01. Google Enhances Data Privacy with Client-Side Encryption for Gmail and Google Calendar

Google has announced the general availability of client-side encryption (CSE) for Gmail and Calendar, aimed at reducing the “burden of compliance” for enterprises and public sector organizations, ensuring that no third party, including Google, can access confidential data.

CSE encrypts data before it reaches Google servers, allowing users to send and receive encrypted emails and create encrypted meeting events within their organizations or to other external parties.

The feature is globally available to Workspace Enterprise Plus, Education Standard, and Education Plus, customers and does not extend to personal Google accounts.

Client Side Encryption
National Institute of Standards and Technology

02. NIST Standardizes Ascon Algorithm for Lightweight IoT Security

The US National Institute of Standards and Technology (NIST) has chosen a suite of authenticated encryption and hashing algorithms known as Ascon for standardization in lightweight cryptography applications, such as the Internet of Things and implanted medical devices.

Ascon offers authenticated encryption with associated data (AEAD) and resistance against quantum key search. It is easy to implement with countermeasures against side-channel attacks and ensures that protected data is authentic and unchanged in transit. While NIST recommends AES and SHA-256 for general use, Ascon is aimed at devices with limited resources.

03. Unlocked! TPM 2.0 Vulnerabilities Allow Hackers to Swipe Cryptographic Keys

Two buffer overflow vulnerabilities have been found in the Trusted Platform Module (TPM) 2.0 specification that could potentially give attackers access to or allow them to overwrite sensitive data, including cryptographic keys.

The vulnerabilities, CVE-2023-1017 and CVE-2023-1018, impact billions of devices and arise from how the specification processes the parameters for some TPM commands.

The vulnerabilities require authenticated local access to a device, so users are recommended to limit physical access to their devices, use signed applications from reputable vendors, and apply firmware updates as soon as they become available.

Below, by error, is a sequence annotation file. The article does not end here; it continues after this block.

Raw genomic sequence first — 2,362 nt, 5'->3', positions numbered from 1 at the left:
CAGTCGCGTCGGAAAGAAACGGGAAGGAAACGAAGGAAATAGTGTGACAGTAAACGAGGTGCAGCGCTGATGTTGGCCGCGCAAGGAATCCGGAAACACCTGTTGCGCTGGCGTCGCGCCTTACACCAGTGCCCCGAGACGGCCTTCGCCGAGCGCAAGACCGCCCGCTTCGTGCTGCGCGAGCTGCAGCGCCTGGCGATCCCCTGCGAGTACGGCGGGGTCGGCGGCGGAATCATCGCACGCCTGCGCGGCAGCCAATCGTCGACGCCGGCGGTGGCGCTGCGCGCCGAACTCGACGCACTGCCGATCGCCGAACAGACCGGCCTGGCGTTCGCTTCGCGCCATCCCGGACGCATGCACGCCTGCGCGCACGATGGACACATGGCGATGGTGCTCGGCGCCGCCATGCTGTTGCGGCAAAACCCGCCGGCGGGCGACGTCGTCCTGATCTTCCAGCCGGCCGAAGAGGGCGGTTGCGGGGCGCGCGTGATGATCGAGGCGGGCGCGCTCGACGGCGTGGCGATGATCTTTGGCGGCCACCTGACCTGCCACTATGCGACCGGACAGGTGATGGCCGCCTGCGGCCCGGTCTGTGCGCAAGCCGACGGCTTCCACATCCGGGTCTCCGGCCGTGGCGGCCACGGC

TMP 2.0 Vulnerabilities
HSB Identity Theft

04. Identity Theft Alert: Texas Bank Breach Exposes Thousands of Social Security Numbers

Texas-based Happy State Bank (HSB) has revealed that over 17,000 customers’ Social Security numbers were exposed in a suspected cyberattack. A phishing attack on an email account belonging to a former employee in July 2022 allowed cybercriminals to access customer data.

Sensitive customer data was stored in attachments to the former employee’s emails, but HSB claims there are no evidence attackers accessed or viewed the data. The bank has offered credit monitoring and protection services to affected customers.

05. Locked and Secured: AWS Implements Default Server-Side Encryption for S3 Objects

AWS has made server-side encryption (SSE-S3) a default feature for all Simple Storage Service (S3) buckets, meaning that all S3 buckets will have a base level of encryption by default. Previously an opt-in feature, the AWS-provided encryption relies on Advanced Encryption Standard (AES) encryption with 256-bit keys.

Customers can still choose from three encryption options: SSE-S3, AWS Key Management Service keys (SSE-KMS), customer-provided encryption keys (SSE-C), or client-side encryption. The change will be logged in the AWS CloudTrail data event logs.

AWS Implements SSE

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